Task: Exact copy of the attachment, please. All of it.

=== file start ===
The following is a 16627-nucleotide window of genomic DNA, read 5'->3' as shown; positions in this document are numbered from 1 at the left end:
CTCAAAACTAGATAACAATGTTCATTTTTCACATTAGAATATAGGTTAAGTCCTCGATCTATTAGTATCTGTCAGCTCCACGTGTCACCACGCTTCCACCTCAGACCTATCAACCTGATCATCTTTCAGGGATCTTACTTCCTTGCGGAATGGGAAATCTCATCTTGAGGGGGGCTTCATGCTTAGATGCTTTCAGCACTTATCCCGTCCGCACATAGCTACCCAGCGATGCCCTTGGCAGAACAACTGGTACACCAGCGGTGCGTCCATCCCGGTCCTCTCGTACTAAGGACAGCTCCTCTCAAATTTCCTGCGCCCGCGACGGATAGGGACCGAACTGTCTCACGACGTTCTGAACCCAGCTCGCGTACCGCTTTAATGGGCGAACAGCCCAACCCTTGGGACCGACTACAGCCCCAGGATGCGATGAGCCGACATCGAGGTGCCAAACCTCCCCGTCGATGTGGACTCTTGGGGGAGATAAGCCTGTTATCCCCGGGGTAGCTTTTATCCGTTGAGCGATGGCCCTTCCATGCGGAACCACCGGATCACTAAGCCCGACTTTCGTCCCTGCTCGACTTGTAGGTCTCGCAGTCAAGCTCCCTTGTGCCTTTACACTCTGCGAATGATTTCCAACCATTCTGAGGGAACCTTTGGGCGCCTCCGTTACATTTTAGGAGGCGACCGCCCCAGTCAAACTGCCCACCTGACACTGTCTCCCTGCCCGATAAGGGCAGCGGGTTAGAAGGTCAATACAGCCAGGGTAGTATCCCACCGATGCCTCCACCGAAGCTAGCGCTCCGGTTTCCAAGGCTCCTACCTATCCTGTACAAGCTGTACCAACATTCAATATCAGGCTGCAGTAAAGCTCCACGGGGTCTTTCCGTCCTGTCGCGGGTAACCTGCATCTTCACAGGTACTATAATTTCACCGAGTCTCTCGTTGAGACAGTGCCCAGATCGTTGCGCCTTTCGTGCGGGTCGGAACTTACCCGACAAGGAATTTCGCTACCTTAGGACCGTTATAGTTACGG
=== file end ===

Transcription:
The following is a 16627-nucleotide window of genomic DNA, read 5'->3' as shown; positions in this document are numbered from 1 at the left end:
CTCAAAACTAGATAACAATGTTCATTTTTCACATTAGAATATAGGTTAAGTCCTCGATCTATTAGTATCTGTCAGCTCCACGTGTCACCACGCTTCCACCTCAGACCTATCAACCTGATCATCTTTCAGGGATCTTACTTCCTTGCGGAATGGGAAATCTCATCTTGAGGGGGGCTTCATGCTTAGATGCTTTCAGCACTTATCCCGTCCGCACATAGCTACCCAGCGATGCCCTTGGCAGAACAACTGGTACACCAGCGGTGCGTCCATCCCGGTCCTCTCGTACTAAGGACAGCTCCTCTCAAATTTCCTGCGCCCGCGACGGATAGGGACCGAACTGTCTCACGACGTTCTGAACCCAGCTCGCGTACCGCTTTAATGGGCGAACAGCCCAACCCTTGGGACCGACTACAGCCCCAGGATGCGATGAGCCGACATCGAGGTGCCAAACCTCCCCGTCGATGTGGACTCTTGGGGGAGATAAGCCTGTTATCCCCGGGGTAGCTTTTATCCGTTGAGCGATGGCCCTTCCATGCGGAACCACCGGATCACTAAGCCCGACTTTCGTCCCTGCTCGACTTGTAGGTCTCGCAGTCAAGCTCCCTTGTGCCTTTACACTCTGCGAATGATTTCCAACCATTCTGAGGGAACCTTTGGGCGCCTCCGTTACATTTTAGGAGGCGACCGCCCCAGTCAAACTGCCCACCTGACACTGTCTCCCTGCCCGATAAGGGCAGCGGGTTAGAAGGTCAATACAGCCAGGGTAGTATCCCACCGATGCCTCCACCGAAGCTAGCGCTCCGGTTTCCAAGGCTCCTACCTATCCTGTACAAGCTGTACCAACATTCAATATCAGGCTGCAGTAAAGCTCCACGGGGTCTTTCCGTCCTGTCGCGGGTAACCTGCATCTTCACAGGTACTATAATTTCACCGAGTCTCTCGTTGAGACAGTGCCCAGATCGTTGCGCCTTTCGTGCGGGTCGGAACTTACCCGACAAGGAATTTCGCTACCTTAGGACCGTTATAGTTACGG